Elodee and her family moves to a new place. The houses are pretty, the plants are neatly trimmed, and the people are pleasant. But something about all the niceness is uncomfortable - and when Elodee mentions different music or different recipes than the customary choices, it's clear that something is off. Blending in seems like the obvious choice, but Elodee can't let her discomfort go, even when everyone, even her twin sister, encourages her to do everything she can to belong in Eventown.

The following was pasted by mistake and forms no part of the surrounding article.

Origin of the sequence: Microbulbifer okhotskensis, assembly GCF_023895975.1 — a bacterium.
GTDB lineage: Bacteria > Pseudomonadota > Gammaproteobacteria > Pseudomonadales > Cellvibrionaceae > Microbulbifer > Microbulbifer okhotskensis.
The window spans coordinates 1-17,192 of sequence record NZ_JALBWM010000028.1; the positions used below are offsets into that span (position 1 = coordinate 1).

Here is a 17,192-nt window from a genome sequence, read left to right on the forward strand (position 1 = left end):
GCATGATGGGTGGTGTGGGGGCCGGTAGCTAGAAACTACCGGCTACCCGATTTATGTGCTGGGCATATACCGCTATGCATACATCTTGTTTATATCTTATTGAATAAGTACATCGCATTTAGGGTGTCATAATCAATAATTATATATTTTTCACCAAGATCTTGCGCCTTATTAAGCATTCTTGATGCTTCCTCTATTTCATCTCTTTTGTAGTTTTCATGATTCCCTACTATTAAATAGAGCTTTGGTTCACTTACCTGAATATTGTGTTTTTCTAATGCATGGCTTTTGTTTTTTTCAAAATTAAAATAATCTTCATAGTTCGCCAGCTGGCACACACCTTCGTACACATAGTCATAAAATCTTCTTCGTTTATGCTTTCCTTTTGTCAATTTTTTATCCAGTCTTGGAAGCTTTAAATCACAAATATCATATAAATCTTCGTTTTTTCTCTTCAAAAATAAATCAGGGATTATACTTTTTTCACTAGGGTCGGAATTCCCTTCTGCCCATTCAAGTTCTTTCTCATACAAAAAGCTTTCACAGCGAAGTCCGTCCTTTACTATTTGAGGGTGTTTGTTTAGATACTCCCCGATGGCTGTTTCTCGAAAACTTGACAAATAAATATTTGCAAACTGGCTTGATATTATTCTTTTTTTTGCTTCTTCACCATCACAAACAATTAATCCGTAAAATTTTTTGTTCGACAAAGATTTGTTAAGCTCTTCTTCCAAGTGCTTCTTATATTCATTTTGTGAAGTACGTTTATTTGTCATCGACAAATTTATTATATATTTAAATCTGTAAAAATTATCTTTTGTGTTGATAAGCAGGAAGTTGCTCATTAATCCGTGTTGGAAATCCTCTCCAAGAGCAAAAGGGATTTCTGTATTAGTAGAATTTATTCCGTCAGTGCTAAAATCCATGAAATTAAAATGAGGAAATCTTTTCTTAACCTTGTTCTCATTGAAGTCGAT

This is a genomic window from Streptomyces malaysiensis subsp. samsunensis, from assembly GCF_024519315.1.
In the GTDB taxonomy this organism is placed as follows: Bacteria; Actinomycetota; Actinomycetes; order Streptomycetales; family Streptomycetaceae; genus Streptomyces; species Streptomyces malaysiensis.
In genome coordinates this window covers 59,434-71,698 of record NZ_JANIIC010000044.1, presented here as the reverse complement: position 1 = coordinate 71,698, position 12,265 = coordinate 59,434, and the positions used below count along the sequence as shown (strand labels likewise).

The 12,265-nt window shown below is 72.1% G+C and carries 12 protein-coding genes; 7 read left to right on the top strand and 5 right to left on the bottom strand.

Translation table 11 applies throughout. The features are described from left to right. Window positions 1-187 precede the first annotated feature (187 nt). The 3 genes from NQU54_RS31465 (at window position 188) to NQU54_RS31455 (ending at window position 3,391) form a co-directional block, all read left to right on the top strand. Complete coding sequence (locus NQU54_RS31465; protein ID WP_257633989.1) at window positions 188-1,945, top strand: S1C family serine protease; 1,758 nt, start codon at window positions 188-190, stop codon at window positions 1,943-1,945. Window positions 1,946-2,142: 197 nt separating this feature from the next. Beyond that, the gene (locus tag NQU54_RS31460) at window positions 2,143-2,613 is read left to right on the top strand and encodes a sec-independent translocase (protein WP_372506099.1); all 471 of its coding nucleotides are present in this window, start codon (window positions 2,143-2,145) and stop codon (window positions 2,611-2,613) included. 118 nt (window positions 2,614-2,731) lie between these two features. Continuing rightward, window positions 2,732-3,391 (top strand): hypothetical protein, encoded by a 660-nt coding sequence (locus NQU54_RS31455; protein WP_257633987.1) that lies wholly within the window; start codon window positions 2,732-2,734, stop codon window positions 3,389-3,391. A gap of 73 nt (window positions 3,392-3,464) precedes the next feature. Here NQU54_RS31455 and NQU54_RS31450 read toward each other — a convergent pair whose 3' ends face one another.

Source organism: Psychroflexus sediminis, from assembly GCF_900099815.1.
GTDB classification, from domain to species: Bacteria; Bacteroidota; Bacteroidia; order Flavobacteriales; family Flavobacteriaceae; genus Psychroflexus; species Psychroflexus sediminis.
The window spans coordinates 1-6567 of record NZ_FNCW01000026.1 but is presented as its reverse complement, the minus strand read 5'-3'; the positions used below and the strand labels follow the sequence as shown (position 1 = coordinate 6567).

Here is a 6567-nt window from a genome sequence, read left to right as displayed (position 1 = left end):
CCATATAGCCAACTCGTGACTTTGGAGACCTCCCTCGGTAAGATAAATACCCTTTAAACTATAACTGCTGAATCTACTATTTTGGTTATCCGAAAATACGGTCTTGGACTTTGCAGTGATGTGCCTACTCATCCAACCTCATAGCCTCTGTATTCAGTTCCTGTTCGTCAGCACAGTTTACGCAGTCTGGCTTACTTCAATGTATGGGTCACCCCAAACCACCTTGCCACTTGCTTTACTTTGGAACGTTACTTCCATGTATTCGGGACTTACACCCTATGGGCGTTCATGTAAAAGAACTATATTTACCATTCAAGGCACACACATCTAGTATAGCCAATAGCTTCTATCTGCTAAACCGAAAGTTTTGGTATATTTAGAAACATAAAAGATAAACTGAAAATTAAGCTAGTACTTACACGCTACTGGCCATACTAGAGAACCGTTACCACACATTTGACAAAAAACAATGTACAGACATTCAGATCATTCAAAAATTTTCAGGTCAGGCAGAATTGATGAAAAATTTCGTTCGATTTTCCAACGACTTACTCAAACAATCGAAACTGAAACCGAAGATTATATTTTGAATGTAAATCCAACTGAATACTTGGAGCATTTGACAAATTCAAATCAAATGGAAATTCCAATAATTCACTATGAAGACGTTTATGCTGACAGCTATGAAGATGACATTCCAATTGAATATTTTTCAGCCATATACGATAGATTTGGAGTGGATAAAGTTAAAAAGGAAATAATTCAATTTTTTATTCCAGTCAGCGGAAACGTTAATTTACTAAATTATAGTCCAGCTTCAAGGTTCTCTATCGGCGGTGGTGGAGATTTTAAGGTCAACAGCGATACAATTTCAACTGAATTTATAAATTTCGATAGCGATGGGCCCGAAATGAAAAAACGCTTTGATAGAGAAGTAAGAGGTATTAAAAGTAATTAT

This author writes about pain and beauty with an honesty that is a gift to read. Readers will cheer for Elodee, who isn't engaging in physical battles like Katniss or Tris, but who is, nonetheless, defining herself by her own choices in the midst of a system designed to squash individuality. It's harder to convince a lot of readers to pick up a stand-alone book instead of continue with a well-known series, but for some readers, this book will mean everything.
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